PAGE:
I hope you’ll consider coming to one of our breathing circles. You don’t have to know anything and there’s always a mix of new people and returnees. We are a very welcoming group. The next one is tomorrow. To RSVP, click here. To see the full schedule, click here.

If breathwork is healing, what exactly is being healed?

Some people come to breathwork as a spiritual practice. Others come with an intention to improve their overall health by, say, by releasing stress. But in my experience, most people come to breathwork for healing. Back in 2005 at my first breath workshop. I wouldn't have said I had anything to be "healed". I was just curious about what the experience would be like, e.g. the "altered state" I had heard about.

Since that first breathwork experience in 2005, I have come to learn that what most people who experience healing in their breath sessions, are healing trauma. Each of us, simply by virtue of being human beings in this culture, will experience traumas great and small. Many times we are unaware of them.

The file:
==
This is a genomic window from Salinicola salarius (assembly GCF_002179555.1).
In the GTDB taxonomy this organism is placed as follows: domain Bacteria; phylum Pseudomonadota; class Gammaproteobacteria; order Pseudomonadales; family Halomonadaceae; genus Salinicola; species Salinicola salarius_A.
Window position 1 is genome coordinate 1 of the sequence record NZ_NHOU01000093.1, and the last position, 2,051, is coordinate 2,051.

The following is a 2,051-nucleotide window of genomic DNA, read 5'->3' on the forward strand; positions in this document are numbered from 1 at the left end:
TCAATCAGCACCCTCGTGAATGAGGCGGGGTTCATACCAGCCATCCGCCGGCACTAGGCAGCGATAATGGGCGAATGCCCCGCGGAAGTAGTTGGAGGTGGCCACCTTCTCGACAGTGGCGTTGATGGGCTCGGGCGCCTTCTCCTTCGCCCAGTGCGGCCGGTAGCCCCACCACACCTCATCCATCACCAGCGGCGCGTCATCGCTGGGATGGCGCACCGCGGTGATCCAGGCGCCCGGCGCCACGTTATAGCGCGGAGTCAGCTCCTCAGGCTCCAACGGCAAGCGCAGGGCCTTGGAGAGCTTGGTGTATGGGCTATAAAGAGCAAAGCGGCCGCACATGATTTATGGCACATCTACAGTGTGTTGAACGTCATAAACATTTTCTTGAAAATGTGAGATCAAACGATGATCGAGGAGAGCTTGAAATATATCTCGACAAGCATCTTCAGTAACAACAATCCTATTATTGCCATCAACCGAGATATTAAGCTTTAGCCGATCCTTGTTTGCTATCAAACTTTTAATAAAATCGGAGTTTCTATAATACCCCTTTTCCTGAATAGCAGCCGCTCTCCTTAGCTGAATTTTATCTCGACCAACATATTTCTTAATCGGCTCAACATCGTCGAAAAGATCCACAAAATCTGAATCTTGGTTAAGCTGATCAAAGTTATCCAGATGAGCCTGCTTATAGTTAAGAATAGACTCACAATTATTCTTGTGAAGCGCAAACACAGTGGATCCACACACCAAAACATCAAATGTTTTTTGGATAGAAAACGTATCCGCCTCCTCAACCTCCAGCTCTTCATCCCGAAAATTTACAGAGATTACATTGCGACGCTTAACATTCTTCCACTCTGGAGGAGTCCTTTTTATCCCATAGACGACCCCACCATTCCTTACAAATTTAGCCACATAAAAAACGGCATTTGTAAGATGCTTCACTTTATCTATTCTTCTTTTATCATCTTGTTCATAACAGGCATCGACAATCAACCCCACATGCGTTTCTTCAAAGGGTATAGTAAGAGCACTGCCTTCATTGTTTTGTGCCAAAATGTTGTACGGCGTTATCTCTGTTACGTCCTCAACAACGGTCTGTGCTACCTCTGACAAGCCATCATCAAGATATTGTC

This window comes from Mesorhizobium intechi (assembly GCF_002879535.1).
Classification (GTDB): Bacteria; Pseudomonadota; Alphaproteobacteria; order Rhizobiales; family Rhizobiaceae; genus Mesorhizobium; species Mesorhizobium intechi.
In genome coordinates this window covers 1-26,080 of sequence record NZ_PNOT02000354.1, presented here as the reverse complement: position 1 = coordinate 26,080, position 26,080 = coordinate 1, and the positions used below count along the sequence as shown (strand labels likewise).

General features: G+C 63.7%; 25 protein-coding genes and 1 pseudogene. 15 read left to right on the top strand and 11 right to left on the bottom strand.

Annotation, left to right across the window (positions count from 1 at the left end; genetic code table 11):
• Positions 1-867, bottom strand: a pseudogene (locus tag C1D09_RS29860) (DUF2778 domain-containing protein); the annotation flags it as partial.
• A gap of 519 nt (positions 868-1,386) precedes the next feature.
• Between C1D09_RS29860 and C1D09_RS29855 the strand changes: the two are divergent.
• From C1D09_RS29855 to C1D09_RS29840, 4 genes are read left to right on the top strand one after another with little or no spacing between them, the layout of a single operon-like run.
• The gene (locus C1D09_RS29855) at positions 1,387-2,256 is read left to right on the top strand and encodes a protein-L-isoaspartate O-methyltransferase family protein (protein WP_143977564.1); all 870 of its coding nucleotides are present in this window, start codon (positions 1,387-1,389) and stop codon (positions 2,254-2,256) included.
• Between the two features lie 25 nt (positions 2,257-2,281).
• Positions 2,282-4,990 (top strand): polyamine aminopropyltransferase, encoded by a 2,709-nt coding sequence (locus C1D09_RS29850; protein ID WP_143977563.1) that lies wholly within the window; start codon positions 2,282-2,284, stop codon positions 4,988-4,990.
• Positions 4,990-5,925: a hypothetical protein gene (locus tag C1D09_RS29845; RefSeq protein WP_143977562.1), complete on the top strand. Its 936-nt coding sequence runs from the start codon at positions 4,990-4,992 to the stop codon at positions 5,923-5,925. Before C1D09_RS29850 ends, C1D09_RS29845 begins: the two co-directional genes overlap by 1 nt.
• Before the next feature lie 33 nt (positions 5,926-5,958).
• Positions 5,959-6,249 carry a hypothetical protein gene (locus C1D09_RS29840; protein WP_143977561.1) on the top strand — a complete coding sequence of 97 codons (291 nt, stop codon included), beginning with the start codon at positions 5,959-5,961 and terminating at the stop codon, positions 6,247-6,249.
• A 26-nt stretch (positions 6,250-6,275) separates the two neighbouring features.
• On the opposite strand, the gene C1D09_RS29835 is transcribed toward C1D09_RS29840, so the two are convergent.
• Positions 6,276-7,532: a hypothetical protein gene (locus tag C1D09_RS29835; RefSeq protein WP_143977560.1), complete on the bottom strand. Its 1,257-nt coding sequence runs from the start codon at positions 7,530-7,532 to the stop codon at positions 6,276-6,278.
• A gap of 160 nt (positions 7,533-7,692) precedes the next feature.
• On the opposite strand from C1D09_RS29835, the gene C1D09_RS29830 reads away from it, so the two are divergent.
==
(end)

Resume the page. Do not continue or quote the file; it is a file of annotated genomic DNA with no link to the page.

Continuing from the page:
The best book I know of about healing trauma is, "The Body Keeps the Score" by Bessel van der Kolk. In that book, I learned that there are two kinds of trauma: shock trauma and developmental trauma. Shock trauma is associated with a specific event such as an instance of abuse, an accident, or a natural disaster. Developmental trauma, on the other hand, typically occurs in the first three years of life due to chronic neglect and abuse - at a time when the brain is undergoing rapid development. Changes that occur in the brain due to developmental trauma have life-long implications.

If you don't already have an subscription, I can send you the audiobook for free. Just contact me with with your email address.

For more information about Dr. van der Kolk's work on trauma visit:

Neuroscientists have identified how exactly a deep breath changes your mind

From a recent article..."Breathing is traditionally thought of as an automatic process driven by the brainstem—the part of the brain controlling such life-sustaining functions as heartbeat and sleeping patterns. But new and unique research, involving recordings made directly from within the brains of humans undergoing neurosurgery, shows that breathing can also change your brain. Simply put, changes in breathing—for example, breathing at different paces or paying careful attention to the breaths—were shown to engage different parts of the brain. >>Full Article